The Annual Report of The Director of Public Health for Bolton 2008 - 2009

recommended level of 30 combined minutes of some form of physical activity on five or more days of the previous week. After searching for an appropriate validated question, we found that no existing question would extract the information we required and so we had to design our own question (see below). Using a new question in this way can raise concerns about the validity and accuracy of the data extracted. We need to continue our work to validate the findings we report below, but in the meantime please bear this in mind when reading and using this data. During the last week, on how many days did you spend at least 30 minutes doing some of the activities below? • S ports e.g. swimming, football, tennis, hockey •G  eneral keep fit e.g. gym workout, jogging, exercise class • Daily routine activities e.g. walking or cycling to work, walking to the shops, walking to collect the children from school •H  ousehold activities e.g. mopping the floor, digging, DIY The activity may be in one 30 minute session or in several shorter sessions of at least 10 minutes. The activity should at least make you feel slightly out of breath. Please tick the number of days (tick just one box) 0  

1

2

3

4

5

6

7


No days with 30 mins. of physical activity (sedentary)

30 mins. of physical activity on 1-4 days

Male

11.8

48.2

39.9

Female

8.9

46.9

44.2

Bolton

10.3

47.6

42.1

30 mins. of physical activity on 5+ days

%

Only 10% of survey respondents say that they had done no sessions of physical activity during the week, with men were more likely to have led a sedentary lifestyle. Almost half of the adult population (47.6%) of Bolton do some form of physical activity for at least 30 combined minutes on 1-4 days of the week. The difference between the sexes is only marginal (men 48.3%, women 46.9%). Women are more likely to have achieved the target of doing some form of physical activity on five or more days of the week (44.2% of women, 39.9% of men). The Health Survey for England 2006, using a different question, found that 34% of 16+ year olds achieved this level of physical activity.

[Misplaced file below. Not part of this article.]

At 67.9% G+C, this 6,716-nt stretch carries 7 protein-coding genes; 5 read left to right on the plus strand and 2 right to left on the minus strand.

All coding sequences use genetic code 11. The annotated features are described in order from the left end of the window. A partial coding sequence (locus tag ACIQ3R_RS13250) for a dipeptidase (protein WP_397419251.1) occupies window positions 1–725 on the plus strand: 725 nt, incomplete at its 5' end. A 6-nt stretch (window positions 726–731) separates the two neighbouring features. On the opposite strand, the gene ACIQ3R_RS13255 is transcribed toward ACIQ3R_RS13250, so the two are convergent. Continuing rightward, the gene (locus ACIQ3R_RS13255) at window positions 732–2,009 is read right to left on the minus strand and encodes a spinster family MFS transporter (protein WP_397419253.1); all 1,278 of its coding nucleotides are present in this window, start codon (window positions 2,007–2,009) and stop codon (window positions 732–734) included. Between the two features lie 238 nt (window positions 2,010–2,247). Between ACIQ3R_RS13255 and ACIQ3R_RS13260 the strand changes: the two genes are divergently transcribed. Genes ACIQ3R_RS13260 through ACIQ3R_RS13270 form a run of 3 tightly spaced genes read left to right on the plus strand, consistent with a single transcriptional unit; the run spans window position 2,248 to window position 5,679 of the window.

Age/sex The physical activity analysis by broad age/sex groups produces some perhaps surprising results (figure 4.1). The levels of sedentary lifestyle follow an expected pattern of increasing proportions with age with the highest levels of inactivity seen in the oldest age groups (65+, males 15.3% and females 17.1%). However, those achieving the recommended level of physical activity on five plus days of the week, does not follow the expected pattern of less physical activity as age increases. For Bolton men, the proportion increases with age and for women the lowest level is seen in the youngest age group.

Lifestyles

Variation across the Bolton population

Ethnicity The highest levels of sedentary lifestyle (no physical activity in a week) by some margin, are seen in the Asian Pakistani population (21%) (figure 4.2). This is more common in Pakistani males than females. The other ethnic groups show similar levels of sedentary lifestyle. Deprivation The proportion of population leading a sedentary lifestyle generally follows an association with deprivation, with the highest levels seen in the most deprived quintile (13.8%) and the lowest seen in the least deprived quintile (7.8%) (figure 4.3). Geography The central and more deprived parts of the borough show the highest proportions of physical inactivity/ sedentary lifestyle (figures 4.4 & 4.7). However, only Burnden and Lever Edge are significantly higher than the average for Bolton as a whole. These are areas with higher than average levels of BME population. Areas with the highest proportions of recommended levels of physical activity include Turton, Johnson Fold & Doffcocker and Central Kearsley.

Chapter 4

The table below shows the proportion of Bolton adults achieving varying levels of physical activity during the previous week.

41


Body size and diet Body size People answering the survey were asked to record their height and weight. This self reporting of measurements is prone to some error or misjudgement but still provides us with important information about the changing body size of Bolton’s population over time. Height and weight measurements can be used to calculate an individual’s Body Mass Index (BMI). The index scores can be divided into four main categories (underweight – BMI <18.5, normal/desirable 18.5-24.9, overweight 25-30, obese >30). A BMI of 30 and over is estimated to double the risk of death from all causes. The table below shows the proportion of the Bolton adult population that fall into the four classifications of BMI. The results for the Health Survey for England 2006 are given alongside but comparisons must be treated with caution as this survey collected actual heights and weights by measuring people in their homes. The proportion of people in Bolton classified as overweight or obese is likely to be underestimated due to the nature of their measurement. BMI group

Bolton Health Survey (%)

Health Survey for England (%)

Male

Female

Male

Female

Underweight

1.7

2.9

1.2

2.1

Normal/desirable

40.7

50.5

31.7

41.8

Overweight

40.9

28.4

43.4

31.9

Obese

16.7

18.2

23.7

24.2

Only a small percentage of the Bolton adult population are underweight (2.3%, men 1.7%, women 2.9%). This is more likely to be evident in people of Asian origin in Bolton, who especially when young, show lower bodyweight.

The Annual Report of The Director of Public Health for Bolton 2008 - 2009